Help Save Latino Sci-Fi Flick ‘Sleep Dealer’ From Film Death

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It’s already well beyond cliché to say that American independent film is in crisis. The alarms have been sounding for nearly a decade as new technologies, changes in viewing habits and shifts in the global financial structure have rendered the old theatrical release/home video model paleolithic. In it’s place? Who knows. Little by little, new platforms á la Netflix and Amazon Prime have been popping up presenting filmmakers, producers, and distribution companies with new outlets for experimentation but no one has quite figured out how to make independent filmmaking viable for the 21st century.

Latino film is no exception. In fact, the whole idea of a ‘Latino market’ only started to matter to the big money movers-and-shakers when the old model was sinking like the Titanic into the frigid waters of the North Atlantic. Over the years, many a brave company has tried to take on the challenge of articulating a Latino film audience in the U.S. only to be crushed by the invisible hand of the global marketplace, leaving many a worthy film orphaned in the process.

Alex Rivera’s Sleep Dealer was one of those films. A haunting vision of a dystopian near-future on the US-Mexico border, Sleep Dealer was the toast of Sundance back in 2008, picking up two important awards, a glowing review by the New York Times‘ A.O. Scott, and a coveted distribution deal with upstart Latino distribution company Maya Entertainment. All seemed to be going well until 2011 when, virtually without warning, Maya went under. Concerned for the future of their film, Rivera and producer Anthony Bregman found themselves faced with a difficult decision: let their film be absorbed by the unknown distribution company that was picking up Maya’s catalogue, or set forth on their own into the uncharted waters of 21st century film distribution.

Helped along by a very prudently negotiated opt-out clause in his distribution contract, Rivera chose to make lemons out of lemonade. He explains, “When Maya went under it provided us an opportunity to say, ‘the landscape’s shifted, years have gone by, there are new companies and new technologies.’ At that moment we were thinking: what’s the best new partnership?”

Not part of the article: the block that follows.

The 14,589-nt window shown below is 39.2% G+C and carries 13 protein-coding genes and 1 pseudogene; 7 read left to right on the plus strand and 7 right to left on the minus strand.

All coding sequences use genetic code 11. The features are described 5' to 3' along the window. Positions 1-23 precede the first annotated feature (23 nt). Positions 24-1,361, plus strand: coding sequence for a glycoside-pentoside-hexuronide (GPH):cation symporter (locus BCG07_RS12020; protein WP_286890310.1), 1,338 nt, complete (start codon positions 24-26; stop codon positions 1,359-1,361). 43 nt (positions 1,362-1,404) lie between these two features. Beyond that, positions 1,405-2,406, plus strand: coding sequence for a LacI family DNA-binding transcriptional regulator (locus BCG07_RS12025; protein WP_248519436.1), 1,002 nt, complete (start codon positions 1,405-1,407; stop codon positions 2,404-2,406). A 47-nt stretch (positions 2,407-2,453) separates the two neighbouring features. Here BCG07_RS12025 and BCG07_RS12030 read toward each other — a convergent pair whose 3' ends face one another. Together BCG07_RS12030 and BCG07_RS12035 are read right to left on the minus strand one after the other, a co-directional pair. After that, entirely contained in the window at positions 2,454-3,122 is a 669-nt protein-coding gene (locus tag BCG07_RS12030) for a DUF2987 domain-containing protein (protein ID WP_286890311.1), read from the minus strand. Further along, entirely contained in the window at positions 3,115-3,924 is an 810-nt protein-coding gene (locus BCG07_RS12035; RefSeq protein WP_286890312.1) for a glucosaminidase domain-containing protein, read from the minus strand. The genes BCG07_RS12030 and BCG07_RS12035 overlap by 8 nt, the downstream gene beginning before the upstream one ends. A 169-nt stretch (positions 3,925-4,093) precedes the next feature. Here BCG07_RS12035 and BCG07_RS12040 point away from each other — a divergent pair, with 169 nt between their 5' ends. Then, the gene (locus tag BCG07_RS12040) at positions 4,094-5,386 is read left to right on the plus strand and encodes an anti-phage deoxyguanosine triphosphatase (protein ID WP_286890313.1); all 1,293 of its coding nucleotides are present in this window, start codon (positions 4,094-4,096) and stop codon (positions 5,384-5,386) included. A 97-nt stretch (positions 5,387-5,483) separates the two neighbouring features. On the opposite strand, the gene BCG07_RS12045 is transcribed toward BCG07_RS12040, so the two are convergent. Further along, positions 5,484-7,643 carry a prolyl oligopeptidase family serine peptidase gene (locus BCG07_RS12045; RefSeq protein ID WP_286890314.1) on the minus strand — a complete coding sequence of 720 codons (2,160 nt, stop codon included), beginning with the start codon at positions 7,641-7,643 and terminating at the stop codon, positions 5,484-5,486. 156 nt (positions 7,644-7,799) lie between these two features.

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While ostensibly more risky, it seems this adventurous attitude inadvertently helped Rivera and Bregman dodge a bullet. Max 360 Entertainment – the company that absorbed Maya’s catalogue – was sued a couple of years later for failing distribute and promote several Maya films as promised, along with some allegedly shady accounting practices.

Be that as it may, Sleep Dealer was an orphaned film adrift in an unforgiving marketplace – that is, until a fortuitous post on Rivera’s Facebook wall led to the folks from Sundance contacting Rivera with a new proposal. The initiative, called Sundance Artist Services, proposed a new, artist-friendly model that takes advantage of the numerous new digital platforms available to guarantee a baseline of visibility for films that have passed through the festival.

According to Rivera, the initiative “presents an interesting path for filmmakers because it lets you get the revenue and the contact with your audience almost as if you were self-distributing, but you’re getting the institutional support and the brand name of a film society that already has an audience… and can negotiate a deal collectively.”

‘Sleep Dealer’
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After a year of negotiations, Sleep Dealer’s re-release is a go, and for Rivera this second chance is less about profit than reconnecting with fans, discovering new ones and giving the film the long life it deserves. A fundraising campaign recently launched at seeks help with ancillary costs related to the re-release, including new poster design, subtitling, and more boring expenses such as insurance. “In short,” Rivera summed up, “we’re trying to work with the existing family of fans to build a ‘force field’ or a Matrix of support and love around this film to help it live it’s life in peace, on-line, and continue reaching new audiences.”

In the end, the story of Sleep Dealer is both a cautionary tale for filmmakers trying to crack the code of a persistently fickle U.S. Latino audience in the midst of an institutional crisis and an inspirational narrative about second chances in which trailblazers like the Sundance Artist Services continue to fight for the future of independent film.

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